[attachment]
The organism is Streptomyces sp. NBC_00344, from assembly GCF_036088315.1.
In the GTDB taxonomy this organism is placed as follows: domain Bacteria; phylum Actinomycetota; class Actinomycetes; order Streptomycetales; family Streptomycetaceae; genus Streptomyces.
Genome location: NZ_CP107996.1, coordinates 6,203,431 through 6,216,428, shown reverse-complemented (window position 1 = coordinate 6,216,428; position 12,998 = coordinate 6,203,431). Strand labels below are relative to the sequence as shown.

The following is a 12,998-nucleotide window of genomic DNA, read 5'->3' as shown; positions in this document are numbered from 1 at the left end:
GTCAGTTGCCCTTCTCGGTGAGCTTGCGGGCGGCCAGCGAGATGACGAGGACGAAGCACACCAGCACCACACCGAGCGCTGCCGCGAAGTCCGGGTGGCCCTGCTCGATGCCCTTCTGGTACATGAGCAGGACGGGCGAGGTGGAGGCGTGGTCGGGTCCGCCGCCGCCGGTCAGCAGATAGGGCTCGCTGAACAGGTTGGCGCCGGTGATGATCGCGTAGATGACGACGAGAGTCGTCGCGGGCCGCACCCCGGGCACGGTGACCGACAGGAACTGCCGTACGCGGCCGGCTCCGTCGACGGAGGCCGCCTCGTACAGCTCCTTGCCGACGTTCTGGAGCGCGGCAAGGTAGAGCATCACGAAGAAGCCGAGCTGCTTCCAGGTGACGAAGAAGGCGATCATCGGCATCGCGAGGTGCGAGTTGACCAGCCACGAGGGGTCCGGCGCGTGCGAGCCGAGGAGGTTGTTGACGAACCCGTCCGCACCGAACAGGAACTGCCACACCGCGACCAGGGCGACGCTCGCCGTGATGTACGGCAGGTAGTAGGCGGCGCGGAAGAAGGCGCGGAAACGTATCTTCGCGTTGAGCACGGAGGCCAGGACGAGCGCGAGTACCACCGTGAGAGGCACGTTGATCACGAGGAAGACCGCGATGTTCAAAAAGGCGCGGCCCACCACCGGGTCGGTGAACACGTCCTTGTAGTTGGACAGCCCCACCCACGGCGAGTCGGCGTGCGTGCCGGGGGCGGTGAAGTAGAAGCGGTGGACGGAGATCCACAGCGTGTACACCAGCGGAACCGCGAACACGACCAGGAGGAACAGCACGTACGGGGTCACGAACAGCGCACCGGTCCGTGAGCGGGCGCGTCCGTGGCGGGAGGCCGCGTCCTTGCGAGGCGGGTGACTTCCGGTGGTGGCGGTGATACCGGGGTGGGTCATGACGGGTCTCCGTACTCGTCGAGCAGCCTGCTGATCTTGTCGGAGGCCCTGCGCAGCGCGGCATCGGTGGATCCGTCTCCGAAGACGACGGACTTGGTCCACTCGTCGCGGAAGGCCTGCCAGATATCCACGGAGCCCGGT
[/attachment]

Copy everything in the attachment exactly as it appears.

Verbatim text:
The organism is Streptomyces sp. NBC_00344, from assembly GCF_036088315.1.
In the GTDB taxonomy this organism is placed as follows: domain Bacteria; phylum Actinomycetota; class Actinomycetes; order Streptomycetales; family Streptomycetaceae; genus Streptomyces.
Genome location: NZ_CP107996.1, coordinates 6,203,431 through 6,216,428, shown reverse-complemented (window position 1 = coordinate 6,216,428; position 12,998 = coordinate 6,203,431). Strand labels below are relative to the sequence as shown.

The following is a 12,998-nucleotide window of genomic DNA, read 5'->3' as shown; positions in this document are numbered from 1 at the left end:
GTCAGTTGCCCTTCTCGGTGAGCTTGCGGGCGGCCAGCGAGATGACGAGGACGAAGCACACCAGCACCACACCGAGCGCTGCCGCGAAGTCCGGGTGGCCCTGCTCGATGCCCTTCTGGTACATGAGCAGGACGGGCGAGGTGGAGGCGTGGTCGGGTCCGCCGCCGCCGGTCAGCAGATAGGGCTCGCTGAACAGGTTGGCGCCGGTGATGATCGCGTAGATGACGACGAGAGTCGTCGCGGGCCGCACCCCGGGCACGGTGACCGACAGGAACTGCCGTACGCGGCCGGCTCCGTCGACGGAGGCCGCCTCGTACAGCTCCTTGCCGACGTTCTGGAGCGCGGCAAGGTAGAGCATCACGAAGAAGCCGAGCTGCTTCCAGGTGACGAAGAAGGCGATCATCGGCATCGCGAGGTGCGAGTTGACCAGCCACGAGGGGTCCGGCGCGTGCGAGCCGAGGAGGTTGTTGACGAACCCGTCCGCACCGAACAGGAACTGCCACACCGCGACCAGGGCGACGCTCGCCGTGATGTACGGCAGGTAGTAGGCGGCGCGGAAGAAGGCGCGGAAACGTATCTTCGCGTTGAGCACGGAGGCCAGGACGAGCGCGAGTACCACCGTGAGAGGCACGTTGATCACGAGGAAGACCGCGATGTTCAAAAAGGCGCGGCCCACCACCGGGTCGGTGAACACGTCCTTGTAGTTGGACAGCCCCACCCACGGCGAGTCGGCGTGCGTGCCGGGGGCGGTGAAGTAGAAGCGGTGGACGGAGATCCACAGCGTGTACACCAGCGGAACCGCGAACACGACCAGGAGGAACAGCACGTACGGGGTCACGAACAGCGCACCGGTCCGTGAGCGGGCGCGTCCGTGGCGGGAGGCCGCGTCCTTGCGAGGCGGGTGACTTCCGGTGGTGGCGGTGATACCGGGGTGGGTCATGACGGGTCTCCGTACTCGTCGAGCAGCCTGCTGATCTTGTCGGAGGCCCTGCGCAGCGCGGCATCGGTGGATCCGTCTCCGAAGACGACGGACTTGGTCCACTCGTCGCGGAAGGCCTGCCAGATATCCACGGAGCCCGGT